What protective factors reduce the likelihood lesbian and bisexual women will consider killing themselves? That’s the focus of a $2 million national study led by researches at the UCF College of Medicine’s new Population Health Sciences Department.
Lindsay Taliaferro, an expert in suicide and self-harm, and Eric Schrimshaw, an expert in LGBTQ+ health disparities and the chair of Population Health, will conduct the longitudinal study of lesbian and bisexual women ages 14 to 30. Through online surveys and individual interviews, the researchers hope to uncover what experiences the women have at key transitional moments in their lives – such as entering high school or college or starting a new job – that are associated with or protect them from considering suicide.
The goal of the National Institutes of Health-funded study (involving the National Institute of Minority Heath and Health Disparities, NIH Office of Behavioral and Social Sciences Research, and NIH Office of Research on Women’s Health) is to identify modifiable protective factors that may reduce risk of suicide, especially during developmental transition periods.
“We know that connectedness – a sense of belonging – is an important deterrent to suicide,” Taliaferro says. “And we know that isolation and concealment of who you are can bring about hopelessness and depression. Different stages in life can increase both feelings.”
Young lesbian and bisexual women are more likely to report that they have considered or attempted suicide than their heterosexual female peers or gay/ bisexual male peers, Taliaferro says.
Schrimshaw says the UCF study is the largest longitudinal survey of young lesbian and bisexual women ever conducted. The researchers are using social media platforms to identify 800 racially and ethnically diverse lesbian and bisexual women from across the nation to participate in the study. Participants will be surveyed every three months for 18 months. A subset of 70 women will participate in extensive interviews to determine if life transitions provided them with more identity protections and connectiveness or more isolation. The researchers say the timing of the study – as participants navigate COVID-19, political and racial division in America – may provide additional insights.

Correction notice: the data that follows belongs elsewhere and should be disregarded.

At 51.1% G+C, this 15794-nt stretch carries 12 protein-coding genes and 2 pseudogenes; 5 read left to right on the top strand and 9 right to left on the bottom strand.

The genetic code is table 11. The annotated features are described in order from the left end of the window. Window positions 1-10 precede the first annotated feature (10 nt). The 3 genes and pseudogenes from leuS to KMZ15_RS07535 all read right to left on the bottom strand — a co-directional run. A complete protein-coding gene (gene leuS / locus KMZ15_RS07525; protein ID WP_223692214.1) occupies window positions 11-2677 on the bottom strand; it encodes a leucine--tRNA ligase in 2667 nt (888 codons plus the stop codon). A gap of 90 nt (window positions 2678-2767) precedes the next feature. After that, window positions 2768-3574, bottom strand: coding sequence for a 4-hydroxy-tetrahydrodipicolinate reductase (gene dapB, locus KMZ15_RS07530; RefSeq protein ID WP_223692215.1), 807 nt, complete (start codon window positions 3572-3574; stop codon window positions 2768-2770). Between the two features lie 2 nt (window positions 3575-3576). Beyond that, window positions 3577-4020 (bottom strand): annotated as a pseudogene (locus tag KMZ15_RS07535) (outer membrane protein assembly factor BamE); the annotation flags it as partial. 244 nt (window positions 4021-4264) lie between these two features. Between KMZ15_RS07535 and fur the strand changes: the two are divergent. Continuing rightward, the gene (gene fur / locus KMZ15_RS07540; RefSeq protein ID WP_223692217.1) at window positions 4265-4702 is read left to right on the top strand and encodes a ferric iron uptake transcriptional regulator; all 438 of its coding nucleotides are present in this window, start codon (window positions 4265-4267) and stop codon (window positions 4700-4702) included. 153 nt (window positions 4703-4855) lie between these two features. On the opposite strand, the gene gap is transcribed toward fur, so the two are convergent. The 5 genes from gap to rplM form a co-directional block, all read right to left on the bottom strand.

Transition periods are important, Taliaferro says, because they can impact whether a lesbian or bisexual woman feels part of a community and believes she is in an environment that provides support for her sexual identity. And transition periods are different for every individual. A woman living in a family that does not support her sexual identity might find going to college in a major metropolitan area an opportunity for increased freedom and self-expression. On the other hand, a woman who had strong connections among her college friends might have a different outlook as she leaves college for a first job in a more conservative business environment.
“Everyone is unique, everyone has individual experiences and triggers,” Schrimshaw says. “The goal of Population Health is to understand that we are not all alike. We respond differently based on our circumstances. If we can identify the stressors and experiences that cause bisexual and lesbian women to consider suicide, we can better create programs to help them before they reach that point.”
Schrimshaw earned his doctorate in social and personality psychology from the City University of New York. He joined the UCF College of Medicine in 2019 after serving as associate professor of sociomedical sciences and acting deputy chair for master’s programs at Columbia University School of Public Health. During the past five years he has served as principal or co-investigator on population-health research studies backed by more than $7.5 million in grants.
Taliaferro received her doctorate in health behavior from the University of Florida and her master’s in public health education from University of South Florida. She completed a postdoctoral fellowship in the Healthy Youth Development – Prevention Research Center, Department of Pediatrics at the University of Minnesota. She joined the College of Medicine in 2016 after holding faculty positions at the University of Missouri and University of Tampa. In 2019, she won a NIH Sexual and Gender Minority Early Stage Investigator Award.